Note that there was initially a hardback version of this book which sold out very quickly, was re-printed and sold out again. The current edition is a paperback with a blue cover (as shown) and with excellent b/w images. The hardback with colour images (if you can find one) has a brown cover. The eBook version is full colour throughout.
“This really is an incredibly important book that can easily earn it’s value back each time a new coin is purchased! Online sources of old coins (especially eBay) are full of badly described and over-graded examples. All too often, coins that are only worth a couple of pounds seem to sell for £30, £50 or even more. The reason they sell for vastly more than what they are worth is because the sellers’ call them ‘VF’ (for example) when in reality they are only ‘Fair’ (for example) and lots of ill-informed coin collectors seem to rather naively believe these descriptions!
Just recently I saw a GVF (Good VF) George IV farthing with some quite ugly edge knocks, labelled as ‘Lustrous’ sell for £29.00. It wasn’t lustrous at all, it had previously been cleaned and had some very noticeable wear. Clearly the seller had never seen a truly lustrous example, as most of the sellers genuinely seem to be ignorant, rather than consciously conspiring to defraud. If I were selling that coin on predecimal.com I wouldn’t have the cheek to ask more than £4.00 for it! Even without the edge knock damage and the damage caused by it being cleaned I would have only priced in at about £12.00. Someone somewhere is treasuring a £29.00 coin that one day they will learn is worth less than £5.00. As a serious coin dealer, that infuriates me. It puts the industry in a bad light and such discoveries made by young collectors potentially put them off coin collecting forever!”
I know that as the publisher of this book I can hardly be considered un-biased, but I’m am very much writing this as a coin dealer and I truly believe that if you buy or have any involvement at all in British coins (1797-1970) and have been involved for less than 10 years (or more if it’s only a passing interest) then you really do need this book, no matter how good you may think you are at coin grading. It’s now available as an eBook), so you can take it anywhere and there simply is no excuse for buying over-graded and over-priced coins on ebay or anywhere else!” – C H Perkins, Boxing Day 2013.
The Standard Guide to Grading British Coins is a photographic and descriptive record of the recognised states of preservation (grades) of all British coin types from 1797 to 1970.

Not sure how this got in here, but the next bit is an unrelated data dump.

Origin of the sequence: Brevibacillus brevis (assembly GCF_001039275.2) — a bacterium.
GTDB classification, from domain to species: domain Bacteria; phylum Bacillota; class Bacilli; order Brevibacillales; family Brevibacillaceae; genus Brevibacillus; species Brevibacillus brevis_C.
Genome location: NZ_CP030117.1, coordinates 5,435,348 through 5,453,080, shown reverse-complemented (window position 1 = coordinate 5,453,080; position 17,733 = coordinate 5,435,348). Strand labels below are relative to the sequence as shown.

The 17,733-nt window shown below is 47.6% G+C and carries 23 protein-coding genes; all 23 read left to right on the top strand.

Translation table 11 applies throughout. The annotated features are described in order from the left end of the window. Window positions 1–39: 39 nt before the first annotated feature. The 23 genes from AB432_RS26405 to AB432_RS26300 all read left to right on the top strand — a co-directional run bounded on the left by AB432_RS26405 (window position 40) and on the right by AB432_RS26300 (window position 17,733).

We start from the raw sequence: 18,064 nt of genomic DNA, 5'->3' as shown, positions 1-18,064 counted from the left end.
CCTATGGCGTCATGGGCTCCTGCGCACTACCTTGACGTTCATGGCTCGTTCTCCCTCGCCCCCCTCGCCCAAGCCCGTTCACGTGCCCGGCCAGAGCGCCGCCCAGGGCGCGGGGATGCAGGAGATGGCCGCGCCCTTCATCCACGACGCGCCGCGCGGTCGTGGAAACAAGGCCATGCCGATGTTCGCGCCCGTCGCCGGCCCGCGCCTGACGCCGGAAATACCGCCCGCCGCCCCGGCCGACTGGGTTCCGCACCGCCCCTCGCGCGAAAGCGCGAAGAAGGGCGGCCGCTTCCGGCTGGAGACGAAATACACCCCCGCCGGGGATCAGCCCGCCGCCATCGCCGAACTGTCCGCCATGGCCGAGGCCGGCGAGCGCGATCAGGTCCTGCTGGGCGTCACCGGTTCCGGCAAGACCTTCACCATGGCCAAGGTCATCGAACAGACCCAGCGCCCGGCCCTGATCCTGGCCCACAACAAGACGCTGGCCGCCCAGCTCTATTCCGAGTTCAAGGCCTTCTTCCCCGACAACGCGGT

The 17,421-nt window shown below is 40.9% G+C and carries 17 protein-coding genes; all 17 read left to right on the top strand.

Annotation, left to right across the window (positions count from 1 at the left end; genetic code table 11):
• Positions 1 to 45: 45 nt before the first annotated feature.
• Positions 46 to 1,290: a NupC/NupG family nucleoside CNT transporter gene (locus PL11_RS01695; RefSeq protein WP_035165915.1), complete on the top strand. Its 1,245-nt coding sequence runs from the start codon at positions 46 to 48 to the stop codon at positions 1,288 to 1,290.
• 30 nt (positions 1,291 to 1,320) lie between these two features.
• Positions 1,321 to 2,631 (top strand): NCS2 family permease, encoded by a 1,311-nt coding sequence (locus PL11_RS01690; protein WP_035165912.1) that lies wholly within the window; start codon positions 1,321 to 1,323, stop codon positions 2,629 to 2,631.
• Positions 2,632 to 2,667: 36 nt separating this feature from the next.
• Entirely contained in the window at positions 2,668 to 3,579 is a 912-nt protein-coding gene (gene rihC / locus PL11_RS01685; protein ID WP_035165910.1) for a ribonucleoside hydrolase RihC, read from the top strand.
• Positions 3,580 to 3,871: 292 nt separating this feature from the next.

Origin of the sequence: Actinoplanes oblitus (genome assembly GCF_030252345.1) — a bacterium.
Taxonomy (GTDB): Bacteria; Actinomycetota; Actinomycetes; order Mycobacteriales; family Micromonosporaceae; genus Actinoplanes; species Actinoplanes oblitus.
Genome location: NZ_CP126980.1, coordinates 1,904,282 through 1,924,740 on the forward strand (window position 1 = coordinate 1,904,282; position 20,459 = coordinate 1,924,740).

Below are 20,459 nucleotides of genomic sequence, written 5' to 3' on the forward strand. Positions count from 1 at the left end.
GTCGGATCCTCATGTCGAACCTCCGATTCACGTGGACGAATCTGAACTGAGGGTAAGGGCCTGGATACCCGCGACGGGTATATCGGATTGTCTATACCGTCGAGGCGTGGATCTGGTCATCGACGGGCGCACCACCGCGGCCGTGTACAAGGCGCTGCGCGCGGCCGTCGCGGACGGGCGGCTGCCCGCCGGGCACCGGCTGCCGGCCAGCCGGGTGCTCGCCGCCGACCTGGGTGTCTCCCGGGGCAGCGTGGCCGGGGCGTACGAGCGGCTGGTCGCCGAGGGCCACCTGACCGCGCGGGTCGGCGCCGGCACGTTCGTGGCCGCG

The “Where’s wear” of British numismatics! The first book of its kind – a detailed photographic and descriptive record of all British modern milled pre-decimal coins (1797 to 1970) in all their collectable grades.
The grade of a coin dictates it’s value. The age, type or specific date are all of less importance than the condition. But what is Fine, VF, EF or Uncirculated? If you are new to coin collecting or specialise in different coin types, how can you say without doubt that a coin is a certain grade? Until now you could only guess. Now, at least you can make a very educated guess based on the images shown in The Standard Guide to Grading British Coins.
The photos of every obverse and reverse type are illustrated at 2x or greater magnification (the current paperback has black and white images, the eBook is in full colour) and the text describes where to look for the wear first. An invaluable guide to anyone who collects coins, especially at the moment, with huge amounts of overgraded coins being offered on the internet.
Tane McManus –
This is a Rabelasian achievement and a wonderful addition to anyone’s collection. For once you can grade your coins realistically and it’s aimed at us collectors who do not have FDC everything. Good images overall (A few are a bit cloudy) and great descriptive notes, its amazing how much territory is covered here and almost anyone could get their coins and grade fairly decently.
He also adds some funny and opionative comments here and there and uses a complementary tone so if you have Fair or Fine coins only, you are not penalised – he even praises a Fair penny as an attractive coin despite its wear! Best of all its very cheap and cost me under $25 to get one sent to New Zealand.
A couple of cons – the paper is quite cheap, its black and white and some images are dark, but you get 2x detail or more and some extra shots of AU and UNC, however the 4 grades shown are EF, VF, Fine and Fair meaning if you have a AU or UNC coin, don’t always expect to see it that way as some of the EF coins are really setting the bar high. British in general grade strict and British EF is pretty much high AU everywhere else.
Also don’t expect images of QE2 coins in fair or even Fine in some cases, they may not exist in collector circles but I am sure old florins and shillings that circulated until 1990 may exist in fair.
He offers a useful chart comparing the foreign grading systems like Sheldon to British and this includes MS61 – 70.
Overall this is a stunning book that belongs in your collection!